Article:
Appropriate use of D-dimer testing can minimize over-utilization of venous duplex ultrasound in a contemporary high-volume hospital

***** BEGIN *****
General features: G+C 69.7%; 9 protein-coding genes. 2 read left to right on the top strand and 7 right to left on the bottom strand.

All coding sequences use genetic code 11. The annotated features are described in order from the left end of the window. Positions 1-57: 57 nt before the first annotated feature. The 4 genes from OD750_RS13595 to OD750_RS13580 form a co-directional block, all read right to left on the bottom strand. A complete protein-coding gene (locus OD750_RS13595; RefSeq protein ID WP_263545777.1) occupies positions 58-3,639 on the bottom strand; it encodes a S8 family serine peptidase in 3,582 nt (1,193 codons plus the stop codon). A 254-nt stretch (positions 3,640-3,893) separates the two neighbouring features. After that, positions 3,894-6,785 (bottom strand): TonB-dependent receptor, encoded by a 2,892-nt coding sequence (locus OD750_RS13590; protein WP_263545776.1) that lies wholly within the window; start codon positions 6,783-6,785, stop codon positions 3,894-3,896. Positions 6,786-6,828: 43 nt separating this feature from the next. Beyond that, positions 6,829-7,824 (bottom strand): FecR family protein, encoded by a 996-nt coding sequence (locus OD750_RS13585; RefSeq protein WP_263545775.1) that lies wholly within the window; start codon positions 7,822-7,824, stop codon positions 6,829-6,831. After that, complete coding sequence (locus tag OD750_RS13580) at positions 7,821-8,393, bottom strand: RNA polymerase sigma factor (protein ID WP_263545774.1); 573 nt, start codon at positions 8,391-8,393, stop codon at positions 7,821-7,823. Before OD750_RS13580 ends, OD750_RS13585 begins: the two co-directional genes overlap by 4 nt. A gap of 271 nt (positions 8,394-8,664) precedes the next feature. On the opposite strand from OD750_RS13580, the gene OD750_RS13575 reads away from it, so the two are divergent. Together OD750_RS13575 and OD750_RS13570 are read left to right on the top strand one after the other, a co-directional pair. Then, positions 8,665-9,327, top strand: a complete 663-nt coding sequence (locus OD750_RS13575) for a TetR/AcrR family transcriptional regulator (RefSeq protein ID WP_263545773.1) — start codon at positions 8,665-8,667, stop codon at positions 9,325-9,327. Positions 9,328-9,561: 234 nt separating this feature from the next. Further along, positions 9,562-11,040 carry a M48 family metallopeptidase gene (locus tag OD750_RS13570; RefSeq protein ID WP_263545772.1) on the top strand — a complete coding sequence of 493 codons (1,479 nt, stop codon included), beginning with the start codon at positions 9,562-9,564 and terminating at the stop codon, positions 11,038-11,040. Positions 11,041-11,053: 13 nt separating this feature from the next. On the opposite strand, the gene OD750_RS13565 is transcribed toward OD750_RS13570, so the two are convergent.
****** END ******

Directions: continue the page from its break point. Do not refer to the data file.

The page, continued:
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BACKGROUND—The sensitivity of D-dimer (DD) in detecting deep venous thrombosis (DVT) is remarkably high, however many institutions send patients immediately for a venous duplex ultrasound (VDU). This study was designed to examine the appropriate utilization of DD and VDU in a high volume hospital. METHODS—A retrospective study was conducted on consecutive patients who presented to a high volume emergency department (ED) with lower extremity limb swelling/pain over a 30-day period, who were sent for VDU during an evaluation for DVT. VDU data were merged with electronic DD lab results. The enzyme-linked immunosorbent assay (ELISA) method was used to provide DD values and thresholds. Values above 0.60 mg/SEU were considered abnormal. RESULTS—We reviewed the medical records of 517 ED patients in the month of June, 2013. After applying the Wells criteria, 157 patients (30.4%) were excluded due to a history of DVT or PE, having been screened for shortness of breath, or sent for surveillance; leaving 360 for analysis. The average age was 59.3±16.5 years with more females (210, 58.3%), and the majority reported limb pain or swelling (73.9%). DD was performed on 51 patients with an average value of 3.6±5.4 mg/SEU, of which 43 (84.3%) were positive. DD identified all positive and negative DVT patients (100% sensitivity and negative predictive value), but also included 40 false positives (16.7% specificity). On the other hand, 309 patients were sent directly to VDU without DD; of those, 43 (13.9%) were positive for DVT. However, 266 (86.1%) patients were negative for DVT by VDU without DD, and these were deemed improper by our current study protocol. Potential charge savings were calculated as VDU for all (360 × $1000 = $360,000), DD for all (360 × $145= $52,200), and VDU for both true and false positives (estimated to be about 25% of the cases; 90 × $1000 = $90,000); this equals a charge savings of $217,800 and would avoid unnecessary VDUs. CONCLUSIONS—Based on the results of our study, we suggest that the DD test be utilized during the initial workup for patients with limb swelling/pain in the emergency room. Appropriate utilization of DD, as well as other clinical criteria, may limit the over-utilization and added cost of VDU, without a negative impact on patient care. The results of DD tests should be utilized to limit the number of patients sent for VDU to only those patients with a positive DD or other significant underlying concerns.